Which of the following groups constitute a controlled group? (Any stock not listed below is held by unrelated individuals each owning less than 1% of the outstanding stock.) For brother-sister corporations, which definition applies?
a. Mark owns 90% of the single classes of stock of Hot and Ice Corporations.
b. Johnson and Carey Corporations each have only a single class of stock outstanding. The two controlling individual shareholders own the stock as follows:
Stock Ownership Percentages
Shareholder Johnson Corp. Carey Corp
David 60% 80%
Kelly 30% 0%
c. Red, Blue and ABC Corporations each have a single class of stock outstanding. The stock is owned as follows:
Stock Ownership Percentages
Shareholder Blue Corp. ABC Corp
Red 80% 50%
Red Corporation’s stock is widely held by over 1,000 shareholders, none of whom owns directly or indirectly more than 1% of Red’s stock.
d. Helm, Oak, Walnut and Zinnia Corporations each have a single class of stock outstanding. The stock is owned as follows:
Stock Ownership Percentages
Shareholder Helm Corp. Oak Corp Walnut Corp Zinnia Corp
James 100% 90%
Helm 80% 30%
Eric and Denise are partners in ED Partnership. Eric owns a 60% capital, profits and loss interest. Denise owns the remaining interest. Both materially participate in the partnership activities. At the beginning of the current year, ED’s only liabilities are $50,000 in accounts payable, which remain outstanding at year-end. In August, ED borrowed $120,000 on a nonrecourse basis from Delta Bank. The loan is secured by property with a $230,000 FMV. These are ED’s only liabilities at year-end. Basis for the partnership interest at the beginning of the year is $40,000 for Denise and $60,000 for Eric before considering the impact of liabilities and operations. ED has a $200,000 ordinary loss during the current year. How much loss can Eric and Denise recognize?
Linda pays $100,000 cash for Jerry’s ¼ interest in the JILL Partnership. The partnership has a Sec. 754 election effect. Just before the sale of Jerry’s interest, JILL’s balance sheet appears as follows:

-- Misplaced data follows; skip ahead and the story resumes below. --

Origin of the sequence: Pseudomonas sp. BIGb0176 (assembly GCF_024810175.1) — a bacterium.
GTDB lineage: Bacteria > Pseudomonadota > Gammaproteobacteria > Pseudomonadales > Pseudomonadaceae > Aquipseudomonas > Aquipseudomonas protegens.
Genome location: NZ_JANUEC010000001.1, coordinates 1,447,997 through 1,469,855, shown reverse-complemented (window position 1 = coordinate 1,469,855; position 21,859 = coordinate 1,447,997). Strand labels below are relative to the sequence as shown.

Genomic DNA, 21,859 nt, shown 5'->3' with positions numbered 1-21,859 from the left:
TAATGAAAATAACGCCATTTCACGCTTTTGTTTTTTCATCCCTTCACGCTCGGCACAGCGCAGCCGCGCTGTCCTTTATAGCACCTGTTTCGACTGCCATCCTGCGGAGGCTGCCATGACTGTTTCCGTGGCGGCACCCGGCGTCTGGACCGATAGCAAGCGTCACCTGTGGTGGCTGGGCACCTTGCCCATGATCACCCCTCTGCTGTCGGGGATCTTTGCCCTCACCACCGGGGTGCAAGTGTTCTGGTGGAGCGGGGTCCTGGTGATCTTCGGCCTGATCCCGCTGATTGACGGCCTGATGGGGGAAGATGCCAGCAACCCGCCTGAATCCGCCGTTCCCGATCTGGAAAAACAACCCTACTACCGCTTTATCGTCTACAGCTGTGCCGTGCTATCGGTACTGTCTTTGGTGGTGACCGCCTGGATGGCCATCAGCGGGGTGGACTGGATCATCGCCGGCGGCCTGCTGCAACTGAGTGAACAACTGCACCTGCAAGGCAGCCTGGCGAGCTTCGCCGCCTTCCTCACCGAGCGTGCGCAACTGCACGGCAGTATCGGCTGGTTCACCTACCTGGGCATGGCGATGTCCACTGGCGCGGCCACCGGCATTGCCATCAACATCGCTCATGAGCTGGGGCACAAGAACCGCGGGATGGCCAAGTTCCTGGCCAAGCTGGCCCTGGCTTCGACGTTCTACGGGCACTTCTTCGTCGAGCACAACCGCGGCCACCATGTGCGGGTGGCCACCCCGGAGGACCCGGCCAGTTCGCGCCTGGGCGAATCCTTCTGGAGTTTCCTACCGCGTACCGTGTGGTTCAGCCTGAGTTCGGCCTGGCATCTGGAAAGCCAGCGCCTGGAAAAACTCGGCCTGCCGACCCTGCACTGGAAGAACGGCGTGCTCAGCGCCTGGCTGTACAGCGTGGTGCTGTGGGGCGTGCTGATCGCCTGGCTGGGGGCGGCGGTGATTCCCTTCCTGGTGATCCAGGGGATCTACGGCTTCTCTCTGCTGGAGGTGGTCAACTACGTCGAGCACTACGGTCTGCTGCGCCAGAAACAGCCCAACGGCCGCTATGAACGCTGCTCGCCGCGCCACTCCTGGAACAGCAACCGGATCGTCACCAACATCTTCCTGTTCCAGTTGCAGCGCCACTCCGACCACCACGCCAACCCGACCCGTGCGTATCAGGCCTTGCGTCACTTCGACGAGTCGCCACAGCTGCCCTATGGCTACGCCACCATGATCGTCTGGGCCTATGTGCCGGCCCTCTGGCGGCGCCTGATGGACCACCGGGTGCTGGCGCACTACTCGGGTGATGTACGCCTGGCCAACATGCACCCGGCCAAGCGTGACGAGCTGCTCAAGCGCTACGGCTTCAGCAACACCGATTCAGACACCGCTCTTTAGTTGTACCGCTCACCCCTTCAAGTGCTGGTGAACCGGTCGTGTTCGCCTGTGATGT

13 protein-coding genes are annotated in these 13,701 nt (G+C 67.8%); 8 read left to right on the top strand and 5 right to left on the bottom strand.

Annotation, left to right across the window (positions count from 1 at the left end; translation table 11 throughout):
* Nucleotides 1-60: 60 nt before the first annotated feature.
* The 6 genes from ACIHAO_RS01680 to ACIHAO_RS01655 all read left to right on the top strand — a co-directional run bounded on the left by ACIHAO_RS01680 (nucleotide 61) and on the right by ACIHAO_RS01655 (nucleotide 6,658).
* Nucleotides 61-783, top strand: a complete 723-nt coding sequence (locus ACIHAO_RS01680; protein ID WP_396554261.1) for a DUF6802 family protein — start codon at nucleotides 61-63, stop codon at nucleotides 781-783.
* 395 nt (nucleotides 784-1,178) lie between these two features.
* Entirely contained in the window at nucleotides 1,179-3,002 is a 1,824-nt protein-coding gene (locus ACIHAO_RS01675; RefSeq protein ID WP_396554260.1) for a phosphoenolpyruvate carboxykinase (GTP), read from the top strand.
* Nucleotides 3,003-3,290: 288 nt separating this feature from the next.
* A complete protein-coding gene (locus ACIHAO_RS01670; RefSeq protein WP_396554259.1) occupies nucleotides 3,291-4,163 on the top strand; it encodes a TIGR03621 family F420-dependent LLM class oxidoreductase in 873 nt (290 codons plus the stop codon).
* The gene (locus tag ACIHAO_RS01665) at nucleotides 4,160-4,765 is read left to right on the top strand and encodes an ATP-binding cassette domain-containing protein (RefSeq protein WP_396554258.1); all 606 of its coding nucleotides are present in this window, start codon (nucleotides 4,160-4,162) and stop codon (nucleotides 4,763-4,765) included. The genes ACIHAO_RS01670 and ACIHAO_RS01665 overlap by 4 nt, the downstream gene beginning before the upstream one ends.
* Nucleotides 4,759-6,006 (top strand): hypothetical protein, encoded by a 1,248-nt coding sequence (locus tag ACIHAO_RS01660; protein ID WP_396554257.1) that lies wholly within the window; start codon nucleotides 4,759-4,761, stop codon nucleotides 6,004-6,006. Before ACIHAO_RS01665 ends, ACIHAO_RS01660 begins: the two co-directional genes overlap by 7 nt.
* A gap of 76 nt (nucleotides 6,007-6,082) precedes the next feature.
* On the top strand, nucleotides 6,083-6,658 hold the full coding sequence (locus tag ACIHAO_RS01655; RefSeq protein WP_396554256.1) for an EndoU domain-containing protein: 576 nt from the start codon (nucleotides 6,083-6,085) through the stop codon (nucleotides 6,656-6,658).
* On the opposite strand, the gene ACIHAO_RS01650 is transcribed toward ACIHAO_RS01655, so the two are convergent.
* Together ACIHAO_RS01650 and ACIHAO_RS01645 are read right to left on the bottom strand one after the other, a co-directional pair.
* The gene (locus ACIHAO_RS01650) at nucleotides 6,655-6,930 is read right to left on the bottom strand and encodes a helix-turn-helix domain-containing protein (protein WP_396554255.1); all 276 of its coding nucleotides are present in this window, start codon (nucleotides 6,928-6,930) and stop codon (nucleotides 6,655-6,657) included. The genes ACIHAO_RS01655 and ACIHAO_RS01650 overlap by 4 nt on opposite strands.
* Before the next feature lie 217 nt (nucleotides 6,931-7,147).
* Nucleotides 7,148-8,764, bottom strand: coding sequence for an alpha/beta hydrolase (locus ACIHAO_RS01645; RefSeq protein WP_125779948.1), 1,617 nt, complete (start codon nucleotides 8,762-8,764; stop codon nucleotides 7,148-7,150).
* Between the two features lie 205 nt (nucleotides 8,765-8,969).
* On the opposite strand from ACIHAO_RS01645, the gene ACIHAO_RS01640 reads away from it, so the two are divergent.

Partnership’s Basis FMV
Cash $75,000 $75,000
Land $225,000 $325,000
Total $300,000 $400,000
Jerry $75,000 $100,000
Instrument Corp $75,000 $100,000
Logo Corp $75,000 $100,000
Lighthouse Corp $75,000 $100,000
Total $300,000 $400,000
a. What is Linda’s total optional basis adjustment?
b. If JILL Partnership sells the land for its $325,000 FMV immediately after Linda purchases her interest, how much gain or loss will the partnership recognize?
c. How much gain will Linda report as a result of the sale?
Monte and Allie each own 50% of Raider Corporation, an S corporation. Both individuals actively participate in Raider’s business. On January 1, Monte and Allie have adjusted bases for their Raider stock of $80,000 and $90,000 respectively. During the current year, Raider reports the following results:
Ordinary loss $175,000
Tax-exempt interest income 20,000
Long-term capital loss 32,000
Raider’s balance sheet at year-end shows the following liabilities: accounts payable, $90,000; mortgage payable, $30,000; and note payable to Allie, $10,000.
a. What income and deductions will Monte and Allie report from Raider’s current year activities?
b. What is Monte’s stock basis on December 31?
c. What are Allie’s stock basis and debt basis on December 31?
d. What loss carryovers are available for Monte and Allie?
e. Explain how the use of the losses in Part a would change if instead Raider were a partnership and Monte and Allie were partners who shared profits, losses and liabilities equally.
Tom Hughes died in 2009 with a gross estate of $3.9 million and debt of $30,000. He made post-1976 taxable gifts of $100,000, valued at $80,000 when he died. His estate paid state death taxes of $110,200. What is his estate tax base?